The Brunettes’ sophomore album takes a risk and mellows out
Katherine Greenspon | Wednesday, December 2, 2009
New Zealand’s edgy, indie pop duo, The Brunettes, recently released their new album “Paper Dolls.” Their passion for songwriting and their natural ability to belt a tune is obvious in this album, which is packed full of light melodies and catchy instrumental sound.
This pop group is original and fresh with both Jonathan Bree and Heather Mansfield playing off one another beautifully in every track. The album opens with the song “In Colours,” introducing their brilliant usage of the drums and chimes, which offer the listeners both heavy and light beats.
This 10-track CD is a joy to listen to because of the duo’s easy-going lyrics and simple approach. Jonathan Bree shows off his drum machine sound with the assistance of Heather Mansfield’s smooth, charismatic voice. In songs like “Connection” and “Red Rollerskates,” listeners get a different electronic sound that entices the occasional head bob. Electronic elements are being tested throughout this album as both artists intertwine their sweet, light voices with chimes that give the songs an airy feel.
Their songs offer a storyline that, if paid attention to, can be easily followed. Mansfield’s rhythmic voice in “The Crime Machine” illustrates passion and excitement with every verse as she pretends to live out her 1920s dream of being a “Queenpin.” “Bedroom Disco” is one track that would thrive at a house party scenario, with a guitar tremolo and various arrangements of imagination and pitch variations.
This album is a continuation from previous works but stays true to their upbeat, fun and celebrated works, which vocalists and instrumentalists have been known for. The album has a sort of fantasy effect with an array of electronic buzz and a childish undertone. Every song on this album seems to glorify the appreciation of a simple melody. With simple tambourine and guitar solos the whimsical duo does an extraordinary job in swaying their voices to mesh perfectly.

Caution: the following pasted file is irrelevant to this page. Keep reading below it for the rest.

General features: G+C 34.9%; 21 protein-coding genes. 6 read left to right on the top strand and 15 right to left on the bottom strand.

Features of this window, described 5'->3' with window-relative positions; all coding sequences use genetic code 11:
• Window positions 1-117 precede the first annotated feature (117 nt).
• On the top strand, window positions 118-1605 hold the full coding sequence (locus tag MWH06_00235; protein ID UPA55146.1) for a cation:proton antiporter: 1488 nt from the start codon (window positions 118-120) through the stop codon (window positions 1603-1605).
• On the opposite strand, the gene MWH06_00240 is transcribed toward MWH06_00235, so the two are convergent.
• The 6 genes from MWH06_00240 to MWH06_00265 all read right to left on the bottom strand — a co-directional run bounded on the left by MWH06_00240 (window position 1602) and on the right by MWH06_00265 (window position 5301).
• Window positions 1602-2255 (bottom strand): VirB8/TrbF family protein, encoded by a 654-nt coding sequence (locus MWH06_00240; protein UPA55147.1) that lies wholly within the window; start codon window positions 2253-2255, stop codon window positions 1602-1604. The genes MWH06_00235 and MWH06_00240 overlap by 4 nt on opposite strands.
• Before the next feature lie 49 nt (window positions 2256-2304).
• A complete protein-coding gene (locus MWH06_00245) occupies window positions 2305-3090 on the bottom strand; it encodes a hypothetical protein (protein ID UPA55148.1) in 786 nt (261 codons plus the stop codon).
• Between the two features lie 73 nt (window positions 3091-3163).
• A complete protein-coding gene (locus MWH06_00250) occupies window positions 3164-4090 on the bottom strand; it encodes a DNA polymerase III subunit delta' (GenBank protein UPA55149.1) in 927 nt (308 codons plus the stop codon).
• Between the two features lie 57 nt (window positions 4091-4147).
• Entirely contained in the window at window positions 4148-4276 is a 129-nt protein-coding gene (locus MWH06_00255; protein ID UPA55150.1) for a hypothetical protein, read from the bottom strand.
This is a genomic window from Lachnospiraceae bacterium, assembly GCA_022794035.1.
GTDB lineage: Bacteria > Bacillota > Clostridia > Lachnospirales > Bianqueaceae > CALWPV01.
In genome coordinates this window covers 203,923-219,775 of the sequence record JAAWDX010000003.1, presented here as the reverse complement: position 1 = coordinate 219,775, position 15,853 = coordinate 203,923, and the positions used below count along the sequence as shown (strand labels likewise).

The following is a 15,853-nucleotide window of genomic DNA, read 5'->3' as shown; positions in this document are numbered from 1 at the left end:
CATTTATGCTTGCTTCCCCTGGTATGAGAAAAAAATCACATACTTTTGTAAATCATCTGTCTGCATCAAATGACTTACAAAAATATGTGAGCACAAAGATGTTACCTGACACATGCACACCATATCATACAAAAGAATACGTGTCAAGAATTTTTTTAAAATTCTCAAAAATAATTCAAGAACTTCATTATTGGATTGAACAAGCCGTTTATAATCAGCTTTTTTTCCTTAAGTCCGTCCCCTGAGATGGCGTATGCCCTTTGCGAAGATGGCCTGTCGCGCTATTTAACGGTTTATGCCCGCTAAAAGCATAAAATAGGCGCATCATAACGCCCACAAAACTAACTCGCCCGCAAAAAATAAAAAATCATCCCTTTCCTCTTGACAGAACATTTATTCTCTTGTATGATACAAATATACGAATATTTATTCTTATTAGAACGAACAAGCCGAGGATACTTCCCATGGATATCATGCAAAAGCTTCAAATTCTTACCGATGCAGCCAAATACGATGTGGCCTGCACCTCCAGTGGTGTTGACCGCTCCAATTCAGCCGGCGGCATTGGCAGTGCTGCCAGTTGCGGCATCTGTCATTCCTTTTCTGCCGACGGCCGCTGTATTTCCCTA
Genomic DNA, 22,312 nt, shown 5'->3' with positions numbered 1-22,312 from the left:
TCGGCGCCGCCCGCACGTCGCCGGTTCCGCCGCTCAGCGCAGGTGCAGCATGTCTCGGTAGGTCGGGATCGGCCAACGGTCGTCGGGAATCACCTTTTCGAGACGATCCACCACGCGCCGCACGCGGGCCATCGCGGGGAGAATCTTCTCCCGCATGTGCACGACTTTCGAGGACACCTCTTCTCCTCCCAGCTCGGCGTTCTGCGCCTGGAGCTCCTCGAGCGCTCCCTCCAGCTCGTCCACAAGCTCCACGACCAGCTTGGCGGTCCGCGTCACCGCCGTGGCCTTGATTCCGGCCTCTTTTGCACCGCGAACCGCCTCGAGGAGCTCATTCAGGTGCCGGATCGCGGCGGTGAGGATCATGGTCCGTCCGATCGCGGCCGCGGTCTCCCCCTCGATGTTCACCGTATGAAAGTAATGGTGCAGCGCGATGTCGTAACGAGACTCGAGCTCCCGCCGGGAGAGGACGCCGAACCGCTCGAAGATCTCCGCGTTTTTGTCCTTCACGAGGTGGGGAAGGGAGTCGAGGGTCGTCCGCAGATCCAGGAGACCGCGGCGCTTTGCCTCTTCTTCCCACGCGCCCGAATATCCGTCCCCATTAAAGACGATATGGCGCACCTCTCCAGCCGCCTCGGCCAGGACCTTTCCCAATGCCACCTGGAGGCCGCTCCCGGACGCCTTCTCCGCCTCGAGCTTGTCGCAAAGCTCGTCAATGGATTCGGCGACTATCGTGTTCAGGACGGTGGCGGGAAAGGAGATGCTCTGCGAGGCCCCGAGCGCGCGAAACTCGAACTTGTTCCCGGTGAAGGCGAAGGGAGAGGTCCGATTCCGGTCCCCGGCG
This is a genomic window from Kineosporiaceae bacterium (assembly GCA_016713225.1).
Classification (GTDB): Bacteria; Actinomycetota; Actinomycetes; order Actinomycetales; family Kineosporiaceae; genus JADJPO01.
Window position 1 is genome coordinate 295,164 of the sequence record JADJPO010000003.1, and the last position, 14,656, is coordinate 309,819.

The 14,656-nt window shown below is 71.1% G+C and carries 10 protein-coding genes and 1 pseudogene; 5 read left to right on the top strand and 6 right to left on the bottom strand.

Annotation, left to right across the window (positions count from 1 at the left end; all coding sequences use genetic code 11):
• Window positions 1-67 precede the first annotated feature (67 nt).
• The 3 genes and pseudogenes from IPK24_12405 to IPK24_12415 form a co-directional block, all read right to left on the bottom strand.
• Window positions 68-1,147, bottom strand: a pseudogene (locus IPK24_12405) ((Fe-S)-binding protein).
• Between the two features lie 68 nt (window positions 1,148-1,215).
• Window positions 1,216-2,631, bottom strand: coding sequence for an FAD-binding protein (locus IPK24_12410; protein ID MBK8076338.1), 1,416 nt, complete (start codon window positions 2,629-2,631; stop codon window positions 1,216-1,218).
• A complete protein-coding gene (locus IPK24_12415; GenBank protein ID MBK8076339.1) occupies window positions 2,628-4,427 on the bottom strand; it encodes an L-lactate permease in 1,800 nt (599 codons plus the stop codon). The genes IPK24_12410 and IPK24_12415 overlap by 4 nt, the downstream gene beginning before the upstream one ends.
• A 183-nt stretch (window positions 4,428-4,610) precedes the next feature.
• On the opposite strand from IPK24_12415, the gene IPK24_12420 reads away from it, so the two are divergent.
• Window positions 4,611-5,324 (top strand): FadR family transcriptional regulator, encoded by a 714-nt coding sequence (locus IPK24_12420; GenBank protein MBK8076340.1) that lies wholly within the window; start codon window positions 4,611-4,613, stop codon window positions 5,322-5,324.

This album is an easy listen that can calm or relax any stressful soul during finals. “If I” is only one of the many songs on this album that could act as a harmonic lullaby. The simple trickle of trumpet and synthesizers gives the effect of a dreamer with its creative tone and subtle vocals.
It appears that The Brunettes are wandering from their comfortable cute pop to a more instrumental and technological kind of work. Their playful usage of keyboard and music technology achieves a more modern and humming sound that shows their progression as artists. This album has wide-spread appeal with songs like “It’s Only Natural” which begins with an almost islander feel that leaves people in a mellow state of mind.
Fans of this band should thank them for once again delivering a masterpiece of eclectic songs that embrace instruments like the xylophone. This indie band versatile, and not afraid to try to new styles and beats. The Brunettes has a special air about them that is refreshing yet risky. They don’t play by the norms of popularity, they write about what inspires them and telling stories through song is their specialty. The Brunettes not only sing but they incorporate synth and other unique sounds that tie all their work together.
Hearing about artists who step out of their comfort zones is refreshing and appreciated. The Brunettes have come a long way since their first album, “Mars Loves Venus” EP in 1998 so keep your eyes out for this dynamic duo as they continue to share their music with the masses.